Category — Small Cat Research
More commonly found in Central and South America, a small endangered population of about 80 ocelots still roams the thorny brush habitats found on ranchlands and the Laguna Atascosa National Wildlife Refuge in South Texas. The U.S. Fish and Wildlife Service and its partners are working to protect the Texas ocelot, and the Greater Cincinnati Chapter of the American Association of Zoo Keepers (AAZK) invites you to help support their efforts by joining us for our first annual Cinco de Gato fundraising event!
This Friday on May 8 between 5:00pm and 11:00pm, join us at Barrio Tequileria in Northside (3937 Spring Grove Ave). Barrio Tequileria has generously offered to donate a portion of food and drink sales during the event to the cause. Cincinnati Magazine recently recognized Barrio Tequileria as having one of Cincinnati’s top outdoor dining patios. You can even bring your dogs!
If you come early, you might get the chance to meet a special animal ambassador, and later in the evening there will be live music. We’ll be selling Cinco de Gato merchandise, including t-shirts, shot glasses and magnets painted by the Zoo’s ocelot ambassadors, Sihil and Santos. There will also be a piñata raffle and face painting. The event is sure to be fun for all ages!
Admission to the event is free! Funds raised will support Texas ocelot conservation through the Friends of Laguna Atascosa National Wildlife Refuge. So come on out for some great fun, food and drinks!
May 6, 2015 No Comments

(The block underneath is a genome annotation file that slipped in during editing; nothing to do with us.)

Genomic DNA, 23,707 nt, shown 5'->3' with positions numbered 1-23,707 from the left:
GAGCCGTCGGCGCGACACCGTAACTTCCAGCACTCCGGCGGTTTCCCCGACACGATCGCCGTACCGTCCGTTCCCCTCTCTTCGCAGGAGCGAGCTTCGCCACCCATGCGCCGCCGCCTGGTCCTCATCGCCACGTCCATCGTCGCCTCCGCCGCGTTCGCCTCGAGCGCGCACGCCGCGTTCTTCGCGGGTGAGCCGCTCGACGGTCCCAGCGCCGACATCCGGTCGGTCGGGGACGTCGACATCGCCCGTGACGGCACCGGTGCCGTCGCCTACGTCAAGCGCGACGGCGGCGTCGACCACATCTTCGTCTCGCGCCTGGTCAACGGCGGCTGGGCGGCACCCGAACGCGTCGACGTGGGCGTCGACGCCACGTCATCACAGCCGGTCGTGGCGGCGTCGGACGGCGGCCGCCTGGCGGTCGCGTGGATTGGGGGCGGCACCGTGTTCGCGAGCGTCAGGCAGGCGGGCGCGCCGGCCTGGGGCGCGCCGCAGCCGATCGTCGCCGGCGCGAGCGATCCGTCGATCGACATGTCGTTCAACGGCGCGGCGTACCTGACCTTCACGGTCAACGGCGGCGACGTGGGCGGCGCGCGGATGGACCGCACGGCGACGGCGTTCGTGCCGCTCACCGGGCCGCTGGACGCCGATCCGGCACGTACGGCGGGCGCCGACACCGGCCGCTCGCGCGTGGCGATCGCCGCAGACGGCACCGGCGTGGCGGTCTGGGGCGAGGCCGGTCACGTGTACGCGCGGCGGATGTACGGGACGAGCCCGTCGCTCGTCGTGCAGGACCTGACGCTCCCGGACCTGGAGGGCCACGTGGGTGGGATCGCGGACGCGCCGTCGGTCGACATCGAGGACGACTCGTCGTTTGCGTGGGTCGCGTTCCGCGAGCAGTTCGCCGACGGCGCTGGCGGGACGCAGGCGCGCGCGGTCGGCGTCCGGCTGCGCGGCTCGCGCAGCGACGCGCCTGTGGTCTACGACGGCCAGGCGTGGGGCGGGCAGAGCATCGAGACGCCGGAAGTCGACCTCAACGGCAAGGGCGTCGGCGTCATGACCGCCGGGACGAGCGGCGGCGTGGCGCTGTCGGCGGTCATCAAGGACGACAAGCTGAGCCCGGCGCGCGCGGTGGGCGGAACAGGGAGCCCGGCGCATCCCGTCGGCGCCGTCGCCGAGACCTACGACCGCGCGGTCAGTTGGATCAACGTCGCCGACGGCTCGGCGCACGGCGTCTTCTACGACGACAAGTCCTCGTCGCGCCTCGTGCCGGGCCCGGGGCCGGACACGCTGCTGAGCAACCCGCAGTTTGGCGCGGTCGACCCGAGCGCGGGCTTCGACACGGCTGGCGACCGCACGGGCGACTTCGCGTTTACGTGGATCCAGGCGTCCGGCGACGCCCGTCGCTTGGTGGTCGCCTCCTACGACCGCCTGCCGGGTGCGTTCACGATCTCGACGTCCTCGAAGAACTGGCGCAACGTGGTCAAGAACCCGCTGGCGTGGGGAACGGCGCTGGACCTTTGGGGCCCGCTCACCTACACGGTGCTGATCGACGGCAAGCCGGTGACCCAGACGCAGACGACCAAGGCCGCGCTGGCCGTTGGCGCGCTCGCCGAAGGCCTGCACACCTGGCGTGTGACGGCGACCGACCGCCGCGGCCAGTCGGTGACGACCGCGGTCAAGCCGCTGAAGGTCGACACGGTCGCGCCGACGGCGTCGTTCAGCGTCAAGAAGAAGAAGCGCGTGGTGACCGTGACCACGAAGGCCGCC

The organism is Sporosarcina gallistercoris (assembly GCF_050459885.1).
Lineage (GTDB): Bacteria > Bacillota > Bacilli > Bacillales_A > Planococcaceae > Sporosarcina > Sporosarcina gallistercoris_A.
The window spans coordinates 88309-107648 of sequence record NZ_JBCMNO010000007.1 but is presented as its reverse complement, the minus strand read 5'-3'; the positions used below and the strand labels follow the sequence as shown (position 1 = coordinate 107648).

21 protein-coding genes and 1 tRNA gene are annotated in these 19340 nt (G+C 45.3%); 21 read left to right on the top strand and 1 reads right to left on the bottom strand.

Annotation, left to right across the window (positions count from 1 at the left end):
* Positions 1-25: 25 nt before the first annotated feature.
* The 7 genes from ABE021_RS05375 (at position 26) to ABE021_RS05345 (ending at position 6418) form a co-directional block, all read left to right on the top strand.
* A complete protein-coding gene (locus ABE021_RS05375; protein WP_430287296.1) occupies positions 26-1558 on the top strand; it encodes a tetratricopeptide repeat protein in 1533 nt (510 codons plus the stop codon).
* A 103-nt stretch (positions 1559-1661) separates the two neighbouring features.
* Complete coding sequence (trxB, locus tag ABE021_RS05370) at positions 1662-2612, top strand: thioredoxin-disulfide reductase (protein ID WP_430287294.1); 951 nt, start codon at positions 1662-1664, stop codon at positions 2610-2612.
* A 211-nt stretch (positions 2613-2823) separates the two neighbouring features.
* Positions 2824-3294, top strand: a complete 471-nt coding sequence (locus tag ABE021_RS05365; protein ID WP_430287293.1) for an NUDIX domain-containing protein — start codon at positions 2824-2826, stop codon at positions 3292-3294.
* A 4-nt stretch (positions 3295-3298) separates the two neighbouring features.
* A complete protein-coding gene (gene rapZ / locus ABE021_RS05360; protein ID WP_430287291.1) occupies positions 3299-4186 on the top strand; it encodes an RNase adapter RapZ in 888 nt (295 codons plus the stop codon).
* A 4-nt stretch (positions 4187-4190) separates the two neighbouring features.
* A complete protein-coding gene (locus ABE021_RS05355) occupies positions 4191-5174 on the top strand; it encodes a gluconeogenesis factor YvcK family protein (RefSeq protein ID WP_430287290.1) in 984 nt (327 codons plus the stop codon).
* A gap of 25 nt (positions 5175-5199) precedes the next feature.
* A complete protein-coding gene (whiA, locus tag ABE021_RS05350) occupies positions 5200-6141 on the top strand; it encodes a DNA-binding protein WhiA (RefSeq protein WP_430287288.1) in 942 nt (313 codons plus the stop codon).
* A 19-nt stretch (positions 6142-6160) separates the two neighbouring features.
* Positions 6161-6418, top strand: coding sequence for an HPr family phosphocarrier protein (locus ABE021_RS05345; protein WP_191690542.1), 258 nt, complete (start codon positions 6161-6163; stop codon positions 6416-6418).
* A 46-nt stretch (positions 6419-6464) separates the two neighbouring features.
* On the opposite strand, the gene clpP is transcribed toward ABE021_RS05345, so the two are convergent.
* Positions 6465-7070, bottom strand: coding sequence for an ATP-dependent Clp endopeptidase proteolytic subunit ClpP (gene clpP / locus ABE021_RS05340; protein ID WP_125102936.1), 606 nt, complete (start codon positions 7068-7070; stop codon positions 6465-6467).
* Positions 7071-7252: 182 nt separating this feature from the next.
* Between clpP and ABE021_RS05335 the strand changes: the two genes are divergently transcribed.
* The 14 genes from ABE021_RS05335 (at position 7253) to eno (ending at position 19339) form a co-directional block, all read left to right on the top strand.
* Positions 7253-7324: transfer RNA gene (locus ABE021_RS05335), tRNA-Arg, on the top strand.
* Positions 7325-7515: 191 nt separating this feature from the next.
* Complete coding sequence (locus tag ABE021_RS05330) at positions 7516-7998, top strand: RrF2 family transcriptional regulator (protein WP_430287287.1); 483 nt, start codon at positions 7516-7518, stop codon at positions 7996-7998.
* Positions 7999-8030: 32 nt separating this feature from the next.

Guest blogger: Zoo Academy student, Jane Collins
The Cincinnati Zoo & Botanical Garden’s Center for Conservation and Research of Endangered Wildlife (CREW) is famously known to the world for its hard work on saving endangered plants and animals. Whenever people learn about CREW, they hear about the projects on polar bears, Sumatran rhinos, wild cats, and many plant species including autumn buttercup, four-petal pawpaw, and Avon Park harebells. You learn a lot about how important these projects are, but I believe there is one important aspect of CREW that is not as well known to Zoo visitors as it should be. I’ll give you a hint, re-read the title!
That’s right. I’m talking about cats. I don’t mean the wild African lion, cheetah, or tiger that you may have been thinking about. I mean domestic cats. CREW’s Domestic Cat Research is actually important to saving endangered big cats in the wild. These special cats help CREW with a number of things, including testing a contraceptive vaccine and conducting oviductal artificial inseminations and embryo transfers.